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tkroenlein

Well-Known Member
I don't really worry about anything but making what I like. I spend most of my fretting time fretting about how good my knife will perform and hold up to its intended task.

There is every maker out there from adding a lanyard bead to a factory knife to full custom whatever you can imagine and all priced accordingly.

In my not at all humble opinion, the best comes from those who are passionate about what they're doing and focus on emulating the essence of their chosen "knife discipline" and people will practically beat you up to take their money.
 

Edwardshandmadeknives

Well-Known Member
Not sure what you mean by "the Scandinavian thing"... Those of us (OK me anyway) who buy blade blanks and put handles on them are at a loss for what to call ourselves without implying that we are doing it all from scratch. Knife-builders? Knife-handlers? (too awkward) I'm proud of what I do and always represent it as what it is. I just do this for fun, have no aspirations to delve into forging, metallurgy, etc. I'm a woodworker at the core. There must be a lot of us or the sponsor of this forum wouldn't maintain such a big inventory of parts...
I think it stems from the Scandinavian tendency to have separate “blade makers”, and “knife makers”. Some of the people over there do both, but it’s pretty common to handle a different persons blade. If someone wants to nitpick, then I suppose we should call out the ones who make blades but farm out heat treat, or ones who don’t make sheaths too. Where does one draw that line? Are the only real ones the ones that mine their own ore, cut their own wood, and tan their own leather? There’s no issue with it, as long as you say what parts you did and didn’t do. Even with Damascus. Lots of people not making their own.
 

aelgin

Well-Known Member
Not sure what you mean by "the Scandinavian thing"... Those of us (OK me anyway) who buy blade blanks and put handles on them are at a loss for what to call ourselves without implying that we are doing it all from scratch. Knife-builders? Knife-handlers? (too awkward) I'm proud of what I do and always represent it as what it is. I just do this for fun, have no aspirations to delve into forging, metallurgy, etc. I'm a woodworker at the core. There must be a lot of us or the sponsor of this forum wouldn't maintain such a big inventory of parts
I got started with knife making by putting handles on knives and making sheaths for them. I told people I was a Knife Assembler at the time. Didn't know how else to explain it simply. I was honest and people still seemed to understand and respect that as well.
 

TimGinMN

Well-Known Member
I got started with knife making by putting handles on knives and making sheaths for them. I told people I was a Knife Assembler at the time. Didn't know how else to explain it simply. I was honest and people still seemed to understand and respect that as well.
I guess that works... it is true and honest. But still seems like you're getting shortchanged or not giving yourself enough credit if you are creatively combining and shaping handle materials and making creatively decorated sheaths from scratch. Knife Assembler sounds kinda like you work at the Buck factory.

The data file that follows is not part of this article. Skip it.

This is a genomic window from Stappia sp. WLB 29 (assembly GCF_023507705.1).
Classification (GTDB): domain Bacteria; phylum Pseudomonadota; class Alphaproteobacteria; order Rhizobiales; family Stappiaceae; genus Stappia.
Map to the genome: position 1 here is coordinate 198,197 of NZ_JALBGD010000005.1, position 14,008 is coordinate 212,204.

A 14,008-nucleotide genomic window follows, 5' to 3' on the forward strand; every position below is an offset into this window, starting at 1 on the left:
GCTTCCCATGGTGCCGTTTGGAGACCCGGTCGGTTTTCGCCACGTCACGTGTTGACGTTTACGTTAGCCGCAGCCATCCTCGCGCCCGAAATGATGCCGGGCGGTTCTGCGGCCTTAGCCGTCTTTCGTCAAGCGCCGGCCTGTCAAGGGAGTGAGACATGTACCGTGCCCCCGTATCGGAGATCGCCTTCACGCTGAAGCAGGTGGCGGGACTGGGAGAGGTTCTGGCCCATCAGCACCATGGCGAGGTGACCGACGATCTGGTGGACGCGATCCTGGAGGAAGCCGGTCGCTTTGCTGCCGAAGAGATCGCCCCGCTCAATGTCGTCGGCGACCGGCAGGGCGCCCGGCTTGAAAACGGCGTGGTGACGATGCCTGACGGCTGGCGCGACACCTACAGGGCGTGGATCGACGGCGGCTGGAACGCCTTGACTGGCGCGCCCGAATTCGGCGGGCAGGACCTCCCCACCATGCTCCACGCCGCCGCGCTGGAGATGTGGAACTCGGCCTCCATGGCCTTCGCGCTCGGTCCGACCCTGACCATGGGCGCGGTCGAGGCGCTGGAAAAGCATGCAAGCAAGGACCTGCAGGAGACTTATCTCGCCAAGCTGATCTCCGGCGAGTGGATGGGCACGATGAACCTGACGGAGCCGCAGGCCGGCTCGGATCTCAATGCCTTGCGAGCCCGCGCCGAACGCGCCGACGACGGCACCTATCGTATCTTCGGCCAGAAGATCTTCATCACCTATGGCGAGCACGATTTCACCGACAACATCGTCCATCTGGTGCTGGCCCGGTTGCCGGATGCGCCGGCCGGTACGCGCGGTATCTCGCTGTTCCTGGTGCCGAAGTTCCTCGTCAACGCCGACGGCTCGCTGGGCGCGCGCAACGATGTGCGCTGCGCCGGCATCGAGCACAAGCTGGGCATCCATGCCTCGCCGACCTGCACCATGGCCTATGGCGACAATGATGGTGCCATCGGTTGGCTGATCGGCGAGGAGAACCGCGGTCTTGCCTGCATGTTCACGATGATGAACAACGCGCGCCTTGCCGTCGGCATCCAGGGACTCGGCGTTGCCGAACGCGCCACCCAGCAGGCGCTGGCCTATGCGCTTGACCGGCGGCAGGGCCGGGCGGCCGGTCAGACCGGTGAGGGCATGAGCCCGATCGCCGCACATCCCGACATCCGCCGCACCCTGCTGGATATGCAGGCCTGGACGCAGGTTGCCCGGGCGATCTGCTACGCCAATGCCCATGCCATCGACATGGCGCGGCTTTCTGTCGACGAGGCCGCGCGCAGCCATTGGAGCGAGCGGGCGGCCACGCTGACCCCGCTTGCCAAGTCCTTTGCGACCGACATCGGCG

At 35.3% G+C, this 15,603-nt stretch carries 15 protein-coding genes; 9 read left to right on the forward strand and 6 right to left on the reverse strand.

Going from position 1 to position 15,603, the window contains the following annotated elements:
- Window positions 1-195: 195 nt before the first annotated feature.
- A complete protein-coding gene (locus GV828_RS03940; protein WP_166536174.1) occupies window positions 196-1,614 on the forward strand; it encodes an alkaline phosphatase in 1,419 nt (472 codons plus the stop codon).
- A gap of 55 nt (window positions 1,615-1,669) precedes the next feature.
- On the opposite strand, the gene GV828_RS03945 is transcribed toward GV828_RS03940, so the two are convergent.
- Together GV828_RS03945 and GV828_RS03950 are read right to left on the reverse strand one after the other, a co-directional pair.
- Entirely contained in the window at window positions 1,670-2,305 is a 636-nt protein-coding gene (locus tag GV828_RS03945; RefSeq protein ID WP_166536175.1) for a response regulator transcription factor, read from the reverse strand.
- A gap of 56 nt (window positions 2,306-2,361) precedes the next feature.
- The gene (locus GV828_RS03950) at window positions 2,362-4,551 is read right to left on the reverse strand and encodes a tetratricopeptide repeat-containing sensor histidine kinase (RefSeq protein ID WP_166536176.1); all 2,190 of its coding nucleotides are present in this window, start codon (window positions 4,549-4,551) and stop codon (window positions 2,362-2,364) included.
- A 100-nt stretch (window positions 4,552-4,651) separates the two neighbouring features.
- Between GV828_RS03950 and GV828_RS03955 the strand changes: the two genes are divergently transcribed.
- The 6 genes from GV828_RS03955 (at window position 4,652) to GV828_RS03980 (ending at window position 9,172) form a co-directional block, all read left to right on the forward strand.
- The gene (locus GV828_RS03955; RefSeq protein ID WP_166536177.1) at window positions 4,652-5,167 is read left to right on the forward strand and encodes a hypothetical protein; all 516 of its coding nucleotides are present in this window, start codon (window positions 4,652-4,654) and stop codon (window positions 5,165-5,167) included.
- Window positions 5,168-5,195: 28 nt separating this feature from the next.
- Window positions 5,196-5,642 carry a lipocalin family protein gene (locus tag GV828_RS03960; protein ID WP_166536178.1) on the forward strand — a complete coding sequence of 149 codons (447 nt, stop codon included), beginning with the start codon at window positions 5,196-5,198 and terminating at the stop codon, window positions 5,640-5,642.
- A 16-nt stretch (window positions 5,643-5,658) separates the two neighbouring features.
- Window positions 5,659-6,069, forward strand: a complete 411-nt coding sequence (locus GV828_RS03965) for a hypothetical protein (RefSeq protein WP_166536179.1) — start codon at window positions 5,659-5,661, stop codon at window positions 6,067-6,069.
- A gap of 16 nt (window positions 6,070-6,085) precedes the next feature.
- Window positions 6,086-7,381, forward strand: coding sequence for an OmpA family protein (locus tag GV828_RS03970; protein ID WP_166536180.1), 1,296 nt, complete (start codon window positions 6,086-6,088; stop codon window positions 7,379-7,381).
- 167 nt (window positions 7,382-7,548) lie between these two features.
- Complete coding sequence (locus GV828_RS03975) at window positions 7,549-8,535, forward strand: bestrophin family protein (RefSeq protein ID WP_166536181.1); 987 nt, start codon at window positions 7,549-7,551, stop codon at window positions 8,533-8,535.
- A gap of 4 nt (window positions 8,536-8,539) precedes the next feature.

aelgin

Well-Known Member
I guess that works... it is true and honest. But still seems like you're getting shortchanged or not giving yourself enough credit if you are creatively combining and shaping handle materials and making creatively decorated sheaths from scratch. Knife Assembler sounds kinda like you work at the Buck factory.
That's a fair assessment. Definitely not the same as a factory assembly situation.
 

jmforge

Well-Known Member
This discussion typically either start with or devolves into a discussion about "custom", "hand made" or "sole authorship"
 

jmforge

Well-Known Member
I think it stems from the Scandinavian tendency to have separate “blade makers”, and “knife makers”. Some of the people over there do both, but it’s pretty common to handle a different persons blade. If someone wants to nitpick, then I suppose we should call out the ones who make blades but farm out heat treat, or ones who don’t make sheaths too. Where does one draw that line? Are the only real ones the ones that mine their own ore, cut their own wood, and tan their own leather? There’s no issue with it, as long as you say what parts you did and didn’t do. Even with Damascus. Lots of people not making their own.
I knew a guy from Sweden who did both. He forged very nice traditional blades, finished some knives himself and sold others. The ones he completed tended to be fancier including some fairly elaborate damascus. It paid the bills. ;) Over here in the US, there are some among us who still might consider buying damascus from someone else to kinda sorta be "cheating" even if you just buying "raw" bar stock and do all of the other steps yourself.
 

Alden Cole

Well-Known Member
Thanks for all the responses. Personally, I don't get why people like the high price production knives, especially when you can get an equal or greater quality handmade for a similar price. Then again, people aren't always interested in spending their money wisely.